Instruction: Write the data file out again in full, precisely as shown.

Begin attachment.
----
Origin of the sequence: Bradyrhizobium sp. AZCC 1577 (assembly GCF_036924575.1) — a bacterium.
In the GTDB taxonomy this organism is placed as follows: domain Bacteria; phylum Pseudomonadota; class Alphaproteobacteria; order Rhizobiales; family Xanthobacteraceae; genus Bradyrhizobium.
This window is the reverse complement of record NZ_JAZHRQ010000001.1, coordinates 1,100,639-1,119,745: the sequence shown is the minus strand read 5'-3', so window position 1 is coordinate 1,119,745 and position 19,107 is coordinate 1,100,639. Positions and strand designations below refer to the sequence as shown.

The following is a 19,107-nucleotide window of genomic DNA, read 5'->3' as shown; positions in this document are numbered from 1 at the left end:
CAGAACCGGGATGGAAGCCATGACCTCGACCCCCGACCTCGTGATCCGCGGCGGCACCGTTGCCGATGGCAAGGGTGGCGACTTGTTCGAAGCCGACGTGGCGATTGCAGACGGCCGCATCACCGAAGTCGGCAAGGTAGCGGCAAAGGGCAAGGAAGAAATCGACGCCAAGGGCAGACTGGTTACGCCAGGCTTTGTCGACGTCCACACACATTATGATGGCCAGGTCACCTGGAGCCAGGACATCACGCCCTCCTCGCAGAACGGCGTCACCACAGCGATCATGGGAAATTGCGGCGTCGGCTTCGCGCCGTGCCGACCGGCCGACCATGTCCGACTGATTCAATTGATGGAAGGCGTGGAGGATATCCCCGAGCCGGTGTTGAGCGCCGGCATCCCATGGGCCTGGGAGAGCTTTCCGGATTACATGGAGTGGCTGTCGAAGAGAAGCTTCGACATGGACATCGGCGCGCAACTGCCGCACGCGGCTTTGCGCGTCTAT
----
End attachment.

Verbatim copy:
Origin of the sequence: Bradyrhizobium sp. AZCC 1577 (assembly GCF_036924575.1) — a bacterium.
In the GTDB taxonomy this organism is placed as follows: domain Bacteria; phylum Pseudomonadota; class Alphaproteobacteria; order Rhizobiales; family Xanthobacteraceae; genus Bradyrhizobium.
This window is the reverse complement of record NZ_JAZHRQ010000001.1, coordinates 1,100,639-1,119,745: the sequence shown is the minus strand read 5'-3', so window position 1 is coordinate 1,119,745 and position 19,107 is coordinate 1,100,639. Positions and strand designations below refer to the sequence as shown.

The following is a 19,107-nucleotide window of genomic DNA, read 5'->3' as shown; positions in this document are numbered from 1 at the left end:
CAGAACCGGGATGGAAGCCATGACCTCGACCCCCGACCTCGTGATCCGCGGCGGCACCGTTGCCGATGGCAAGGGTGGCGACTTGTTCGAAGCCGACGTGGCGATTGCAGACGGCCGCATCACCGAAGTCGGCAAGGTAGCGGCAAAGGGCAAGGAAGAAATCGACGCCAAGGGCAGACTGGTTACGCCAGGCTTTGTCGACGTCCACACACATTATGATGGCCAGGTCACCTGGAGCCAGGACATCACGCCCTCCTCGCAGAACGGCGTCACCACAGCGATCATGGGAAATTGCGGCGTCGGCTTCGCGCCGTGCCGACCGGCCGACCATGTCCGACTGATTCAATTGATGGAAGGCGTGGAGGATATCCCCGAGCCGGTGTTGAGCGCCGGCATCCCATGGGCCTGGGAGAGCTTTCCGGATTACATGGAGTGGCTGTCGAAGAGAAGCTTCGACATGGACATCGGCGCGCAACTGCCGCACGCGGCTTTGCGCGTCTAT